So why then is the Ampligen application before the Arthritis Advisory Committee? Two possible reasons come to mind: (1) The FDA does not have an advisory committee better equipped to deal with this application, or (2) The prejudice against CFS, its research and its treatment is so large, that the FDA feels that the application would have a less prejudicial review before an irrelevant advisory committee rather than a committee more familiar with CFS. Perhaps, the FDA, like the NIH, does not have an existing advisory committee with the appropriate expertise to competently process CFS applications and considers the formation of such an advisory committee too costly. The National Institutes of Health has been notorious for having inappropriate reviewers sit in judgment of extramural, CFS research applications only to reject those applications for specious reasons generated by ignorance. Institutional and peer prejudice against CFS, CFS research, and the brave investigators who attempt to investigate this illness have been called to this nation’s attention at the NIH, Chronic Fatigue Syndrome State of Knowledge Workshop (http://www.vtcfids.org/images/Elephants%20in%20the%20Room%20As%20Delivered.pdf). The failure of the federal government to act on the deliberate closure of CFS laboratories at universities and the termination of CFS researchers has led to yet another closure of a university research and clinical laboratory dedicated to CFS within recent months - proving the pervasive, poisoned environment for CFS treatment and research within the United States. How could the attitudes and culture which cause and permit universities, literally from coast-to-coast, to close CFS laboratories and prevent their faculties from engaging in CFS-related scholarly activity not infiltrate federal advisory committees?

Quite possibly, the timidity of the FDA to approve the use of Ampligen for CFS patients, as well as its timidity in the approval of a variety of other applications under its consideration, is a response to lessons learned in the past. When the FDA received the application to market thalidomide in the United States, after it had been marketed by 14 pharmaceutical companies in 46 different countries, it was considered to be a rather straightforward application. However, little was known about its side effects, and the drug affected experimental animals differently than humans. The FDA delayed approval. Subsequently, reports from Australia and West Germany indicated that thalidomide was associated with cases of human limb deformities and other congenital abnormalities. The drug was removed from all world markets and the application for approval in the United States was withdrawn. A national health crisis had been averted by stringent and slow adherence to FDA, drug approval rules.

However, subsequent to its initial removal from the market, thalidomide has been shown to be an effective therapeutic agent in leprosy, tuberculosis, sepsis, and cancer. Thalidomide may be useful in
the treatment of macular degeneration, in combating lesions in the mouths and esophagi of AIDS patients, and in the treatment of multiple myeloma. Consequently, in 1998, the FDA approved the use of thalidomide for the treatment of leprosy under a program (System for Thalidomide Education and Prescribing Safety [STEPS]) with severe restrictions and limitations. The message: Even for thalidomide, the FDA has weighed the risks vs. the benefits, and has decided to cautiously approve thalidomide.1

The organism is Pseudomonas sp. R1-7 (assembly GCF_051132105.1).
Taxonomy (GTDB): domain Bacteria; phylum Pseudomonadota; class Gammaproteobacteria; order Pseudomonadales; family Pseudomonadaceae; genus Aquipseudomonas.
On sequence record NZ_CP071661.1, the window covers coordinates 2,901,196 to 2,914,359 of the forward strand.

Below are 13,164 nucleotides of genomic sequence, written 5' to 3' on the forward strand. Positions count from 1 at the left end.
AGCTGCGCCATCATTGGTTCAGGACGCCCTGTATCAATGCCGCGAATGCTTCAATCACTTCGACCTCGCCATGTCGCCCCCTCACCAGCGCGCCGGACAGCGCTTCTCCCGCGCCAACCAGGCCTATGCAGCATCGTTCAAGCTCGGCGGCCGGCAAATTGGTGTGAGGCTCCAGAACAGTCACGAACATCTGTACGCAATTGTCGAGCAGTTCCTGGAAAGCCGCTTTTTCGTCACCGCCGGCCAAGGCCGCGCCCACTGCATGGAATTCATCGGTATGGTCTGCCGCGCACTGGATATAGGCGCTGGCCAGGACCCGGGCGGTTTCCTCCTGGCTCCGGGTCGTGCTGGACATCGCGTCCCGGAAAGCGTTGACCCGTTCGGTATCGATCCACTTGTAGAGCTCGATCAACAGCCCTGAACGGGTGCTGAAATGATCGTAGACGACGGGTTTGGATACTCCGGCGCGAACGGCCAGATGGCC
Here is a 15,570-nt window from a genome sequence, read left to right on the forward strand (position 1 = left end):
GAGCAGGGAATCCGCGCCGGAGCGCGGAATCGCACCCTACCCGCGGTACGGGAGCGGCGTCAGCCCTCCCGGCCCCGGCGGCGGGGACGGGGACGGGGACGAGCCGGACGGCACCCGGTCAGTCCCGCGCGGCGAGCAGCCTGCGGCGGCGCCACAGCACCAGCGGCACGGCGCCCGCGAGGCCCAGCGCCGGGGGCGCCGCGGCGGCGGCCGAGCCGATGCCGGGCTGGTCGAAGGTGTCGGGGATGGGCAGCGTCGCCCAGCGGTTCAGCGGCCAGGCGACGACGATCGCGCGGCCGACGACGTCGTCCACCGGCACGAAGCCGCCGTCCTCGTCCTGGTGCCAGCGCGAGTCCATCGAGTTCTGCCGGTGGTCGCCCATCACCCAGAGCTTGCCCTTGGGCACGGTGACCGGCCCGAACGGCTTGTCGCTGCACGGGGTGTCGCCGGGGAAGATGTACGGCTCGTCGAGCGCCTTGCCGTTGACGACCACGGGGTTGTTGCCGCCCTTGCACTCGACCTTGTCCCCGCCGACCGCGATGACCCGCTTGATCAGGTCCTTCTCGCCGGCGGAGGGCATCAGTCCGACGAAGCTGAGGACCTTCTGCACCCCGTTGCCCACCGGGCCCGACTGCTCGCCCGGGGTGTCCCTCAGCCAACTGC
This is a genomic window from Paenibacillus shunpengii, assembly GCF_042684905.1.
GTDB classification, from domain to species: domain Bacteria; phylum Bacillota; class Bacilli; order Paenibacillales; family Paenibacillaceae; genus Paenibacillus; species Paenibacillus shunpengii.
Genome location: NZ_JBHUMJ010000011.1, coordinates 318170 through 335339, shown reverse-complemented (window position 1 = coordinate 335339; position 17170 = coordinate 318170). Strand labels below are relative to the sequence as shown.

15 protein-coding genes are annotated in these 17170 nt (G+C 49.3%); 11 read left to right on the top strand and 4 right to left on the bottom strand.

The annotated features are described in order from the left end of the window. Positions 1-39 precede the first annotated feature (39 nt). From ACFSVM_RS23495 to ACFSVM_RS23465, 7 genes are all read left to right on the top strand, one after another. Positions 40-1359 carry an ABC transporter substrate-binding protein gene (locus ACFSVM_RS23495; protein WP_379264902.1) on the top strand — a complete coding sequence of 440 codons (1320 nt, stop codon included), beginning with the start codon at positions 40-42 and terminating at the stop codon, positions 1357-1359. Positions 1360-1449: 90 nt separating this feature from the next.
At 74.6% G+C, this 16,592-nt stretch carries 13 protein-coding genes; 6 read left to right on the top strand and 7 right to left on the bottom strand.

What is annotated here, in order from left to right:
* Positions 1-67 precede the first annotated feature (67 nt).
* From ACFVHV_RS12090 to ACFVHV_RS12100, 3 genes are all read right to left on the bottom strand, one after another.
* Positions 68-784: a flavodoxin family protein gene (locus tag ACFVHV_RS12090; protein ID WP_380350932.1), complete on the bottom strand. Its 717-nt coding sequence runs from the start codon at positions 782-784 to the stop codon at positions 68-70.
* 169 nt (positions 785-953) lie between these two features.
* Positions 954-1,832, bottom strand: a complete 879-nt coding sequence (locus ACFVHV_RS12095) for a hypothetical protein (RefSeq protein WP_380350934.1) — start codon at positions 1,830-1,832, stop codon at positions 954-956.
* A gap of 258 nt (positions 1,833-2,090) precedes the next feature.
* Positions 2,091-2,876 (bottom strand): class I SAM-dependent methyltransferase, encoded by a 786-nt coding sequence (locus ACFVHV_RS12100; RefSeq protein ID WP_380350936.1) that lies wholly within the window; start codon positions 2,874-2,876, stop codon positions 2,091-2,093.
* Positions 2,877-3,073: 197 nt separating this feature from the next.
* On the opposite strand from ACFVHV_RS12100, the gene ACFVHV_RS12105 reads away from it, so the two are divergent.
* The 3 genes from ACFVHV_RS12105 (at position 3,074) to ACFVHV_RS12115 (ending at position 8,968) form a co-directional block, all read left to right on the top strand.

There is no evidence to suggest that Ampligen is a thalidomide. There is no evidence to suggest that are as severe, potential side effects to the use of Ampligen as there are to thalidomide. Yet, for some CFS patients, the consequences of being denied Ampligen therapy are as severe and possibly worse than living with the side effects of thalidomide.2 Some CFS patients without Ampligen have no lives whereas with Ampligen they do. If the FDA can approve thalidomide for patient use in the United States, can there be any reason not to approve Ampligen?
1 http://www.nyu.edu/classes/jaeger/thalidomide.htm 2 http://ffdn.se/web/england-1/

Dr. Friedman's credentials are impeccable. As a former expert member of the CFS Advisory Committee under the authority of the U.S. Secretary of Health, Dr. Friedman has the knowledge, the expertise and the experience to comment on why Ampligen must be approved for ME/CFS treatments.

So far the questions are being pertinent from the FDA panel to the individuals representing Hemisphere Biopharma and the stakeholders who are there present as well. I had to take a quick break from watching the event and when I came back Dr. Bateman was answering a question on the issue of Cognitive Behavior Therapy (CBT). Her response (not verbatim) was that CBT is not a medical treatment but a coping mechanism tool for patients whose lives are in disarray due to the illness challenges. 

If you are a ME/CFS patient or a loved one or a caregiver, please contact the FDA and let your voice be heard:

Contact Information

  • Yvette Waples, PharmD
    Center for Drug Evaluation and Research
    Food and Drug Administration
    10903 New Hampshire Avenue
    Silver Spring, MD 20993-0002
    Phone: 301-796-9001
    Fax: 301-847-8533
    E-mail: AAC@fda.hhs.gov
  • FDA Advisory Committee Information Line
    1-800-741-8138 (301-443-0572 in the Washington DC area)
    Please call the Information Line for up-to-date information on this meeting

Here is the link to the calendar information on Dec 20, 2012 (today's meeting), which will end at 5 pm this afternoon.